Australia is entering a new phase of the pandemic reaching 80% vaccination as the booster rollout kicks off tomorrow. Joining us with more is epidemiologist Mary, Professor Mary Louise McLaws joins me now from Sydney. A good morning, Professor. This is a really interesting topic because we're moving into this second stage now. So why is the first and second dose? Not enough for COVID? Protection? Why do we need boosters?
Good morning back. We need boosters because delta has reduced the vaccine efficacy of both AstraZeneca and Pfizer, we are certainly still protected against death, and very severe infection and hospitalization. But that has been reduced a bit. Why we need a COVID19 booster shot But also we can still get an infection and parted on and the booster will actually reinvigorate our immune system and the result from Israel are really compelling that this is what we need to do. Because the vaccine efficacy is improved with the booster, we're less likely to pass on the infection to others at Marilou.
So this starts on Monday, this has been aimed, the first rollout of the booster program has been aimed at the vulnerable is so people who are in good health Do they still need boosters, I just want to make this clear, because I think there is some confusion. Why we need a COVID19 booster shot Look, it's being rolled out to the vulnerable first. And that's, you know, ethical, that's responsible, but then it will be rolled out to all of us because we all have a risk of passing on an infection to others, even though we are double vaccinated. Why we need a COVID19 booster shot You know, vaccines are great for us as individuals. But as you know, as a group of Australians, we can sadly infect others without that booster. And that booster should start somewhere between the second month after your second dose up to six months. And don't leave it after six months, because there's good evidence that our antibodies start waning at six months, you know, quite dramatically. So if you get a reminder on your phone to come and get the booster, please take up that offer. If you don't get one of those, please start thinking about a booster somewhere between at least by six months, but somewhere between two and six months.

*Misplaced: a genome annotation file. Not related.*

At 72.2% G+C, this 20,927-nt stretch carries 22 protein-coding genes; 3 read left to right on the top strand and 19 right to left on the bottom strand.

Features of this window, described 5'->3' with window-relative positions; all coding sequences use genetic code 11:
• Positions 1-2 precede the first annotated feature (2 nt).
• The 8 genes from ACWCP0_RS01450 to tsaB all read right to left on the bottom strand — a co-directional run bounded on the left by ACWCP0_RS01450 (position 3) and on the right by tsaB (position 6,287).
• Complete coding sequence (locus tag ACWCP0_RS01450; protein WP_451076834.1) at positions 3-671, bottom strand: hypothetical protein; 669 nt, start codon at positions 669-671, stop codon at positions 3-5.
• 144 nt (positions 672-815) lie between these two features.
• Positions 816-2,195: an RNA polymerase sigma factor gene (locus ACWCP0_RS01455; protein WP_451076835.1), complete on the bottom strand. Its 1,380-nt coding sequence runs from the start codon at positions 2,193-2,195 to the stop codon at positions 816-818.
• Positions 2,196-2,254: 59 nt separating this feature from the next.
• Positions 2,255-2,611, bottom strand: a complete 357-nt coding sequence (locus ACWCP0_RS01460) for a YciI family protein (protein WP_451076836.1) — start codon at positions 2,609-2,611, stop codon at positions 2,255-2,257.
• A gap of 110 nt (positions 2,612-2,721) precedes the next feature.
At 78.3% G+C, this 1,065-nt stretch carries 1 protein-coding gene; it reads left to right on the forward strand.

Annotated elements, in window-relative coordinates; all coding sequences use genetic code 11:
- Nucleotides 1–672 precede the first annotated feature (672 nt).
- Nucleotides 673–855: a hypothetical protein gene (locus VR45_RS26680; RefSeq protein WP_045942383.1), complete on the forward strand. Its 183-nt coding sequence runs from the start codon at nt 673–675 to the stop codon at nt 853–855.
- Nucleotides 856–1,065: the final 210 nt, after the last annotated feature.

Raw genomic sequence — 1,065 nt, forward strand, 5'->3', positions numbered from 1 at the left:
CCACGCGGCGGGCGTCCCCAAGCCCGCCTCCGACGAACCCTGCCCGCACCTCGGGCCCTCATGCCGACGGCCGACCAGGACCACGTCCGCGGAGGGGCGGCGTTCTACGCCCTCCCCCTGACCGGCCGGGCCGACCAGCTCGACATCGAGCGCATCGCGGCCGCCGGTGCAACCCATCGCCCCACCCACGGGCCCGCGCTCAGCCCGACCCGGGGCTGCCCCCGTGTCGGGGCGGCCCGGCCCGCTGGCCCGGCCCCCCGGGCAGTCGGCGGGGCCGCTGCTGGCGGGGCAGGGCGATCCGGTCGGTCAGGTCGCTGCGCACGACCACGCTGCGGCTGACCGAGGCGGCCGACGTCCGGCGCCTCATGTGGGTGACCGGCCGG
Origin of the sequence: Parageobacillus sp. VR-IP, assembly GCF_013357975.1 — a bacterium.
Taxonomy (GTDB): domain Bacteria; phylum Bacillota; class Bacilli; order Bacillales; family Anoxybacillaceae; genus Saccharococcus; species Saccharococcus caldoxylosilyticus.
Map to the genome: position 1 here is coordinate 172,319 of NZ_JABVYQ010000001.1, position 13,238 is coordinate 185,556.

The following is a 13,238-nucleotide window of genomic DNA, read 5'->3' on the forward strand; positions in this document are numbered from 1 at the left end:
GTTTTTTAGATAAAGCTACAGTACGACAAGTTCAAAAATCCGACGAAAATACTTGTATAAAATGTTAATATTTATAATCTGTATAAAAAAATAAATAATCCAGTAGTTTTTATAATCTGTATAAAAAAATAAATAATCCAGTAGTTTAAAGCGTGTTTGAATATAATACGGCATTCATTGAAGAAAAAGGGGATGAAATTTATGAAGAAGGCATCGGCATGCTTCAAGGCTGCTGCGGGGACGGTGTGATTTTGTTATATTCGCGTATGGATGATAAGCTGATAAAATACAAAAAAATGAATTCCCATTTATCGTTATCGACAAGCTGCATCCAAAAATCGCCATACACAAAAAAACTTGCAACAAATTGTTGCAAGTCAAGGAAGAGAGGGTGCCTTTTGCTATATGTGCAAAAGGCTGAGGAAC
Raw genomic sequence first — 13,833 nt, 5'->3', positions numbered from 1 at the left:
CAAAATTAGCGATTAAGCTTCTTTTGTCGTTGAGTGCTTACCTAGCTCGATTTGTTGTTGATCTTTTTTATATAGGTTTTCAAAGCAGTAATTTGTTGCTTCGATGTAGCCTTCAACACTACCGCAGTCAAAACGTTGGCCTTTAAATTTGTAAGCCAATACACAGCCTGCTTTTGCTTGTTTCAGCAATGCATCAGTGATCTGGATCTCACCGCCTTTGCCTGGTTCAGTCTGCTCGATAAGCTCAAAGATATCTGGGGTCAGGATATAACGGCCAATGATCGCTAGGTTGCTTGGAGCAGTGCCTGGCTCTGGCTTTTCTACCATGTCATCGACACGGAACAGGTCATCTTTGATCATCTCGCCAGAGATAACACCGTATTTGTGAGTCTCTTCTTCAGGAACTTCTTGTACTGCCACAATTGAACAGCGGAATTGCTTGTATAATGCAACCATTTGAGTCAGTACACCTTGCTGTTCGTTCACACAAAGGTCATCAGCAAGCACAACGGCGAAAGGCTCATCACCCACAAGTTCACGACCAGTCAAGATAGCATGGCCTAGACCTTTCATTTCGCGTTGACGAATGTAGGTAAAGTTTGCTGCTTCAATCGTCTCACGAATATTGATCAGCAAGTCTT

Or, gosh, you know, we are learning a lot as we go to learn as you go, pandemic. And we certainly thought after the second dose, we'd all be good. And then, of course, delta happened. So we may find that, in fact, the vaccine ologists may develop a vaccine where the mutations can't get around the vaccine. Coronavirus So we might only have, you know, a once in a lifetime or once every 10 years. But at the moment, I think we're going to have to get used to the idea had this booster and then we might need to have it you know, in another year or six months, but we'll be finding out often by countries like Israel and the US that have rolled out Pfizer to an enormous number millions of people exactly when we need that third booster if we need a third one. Coronavirus Now nationally, we are at 80%, which is a terrific achievement. But we do have some weak spots who in Queensland are behind and there are low rates in our indigenous communities? Where are we going wrong with this?
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Look, I think Australians will get to 95%. They're amazing at taking up the vaccines for kids and for themselves. 9 News Australia However, in states like the Northern Territory, Western Australia, Queensland and South Australia, they haven't had any experience of having very large numbers read out every day. So I think they felt as if they're not at risk, but they will be in the future when we open up our international borders, and even our internal borders with we've just spoken about having two doses and still potentially being able to give the infection to others while were asymptomatic or have a silent infection, and we need to remind people that if they're unvaccinated, and they feel that that is a personal choice, they are still at risk with a large number of us being double vaccinated. So I think we're not getting the message out there and the indigenous population 80% of infections in New South Wales in the indigenous population have been under 40. 9 News Australia So a quarter in zero to nine years of age a quarter in the 10 to 19 and a third in the 20 to 39. So young people have been neglected and we've seen that across the board until all of a sudden you know it was opened up to the young on September the first we need to help young people in order state get it that we care about them.
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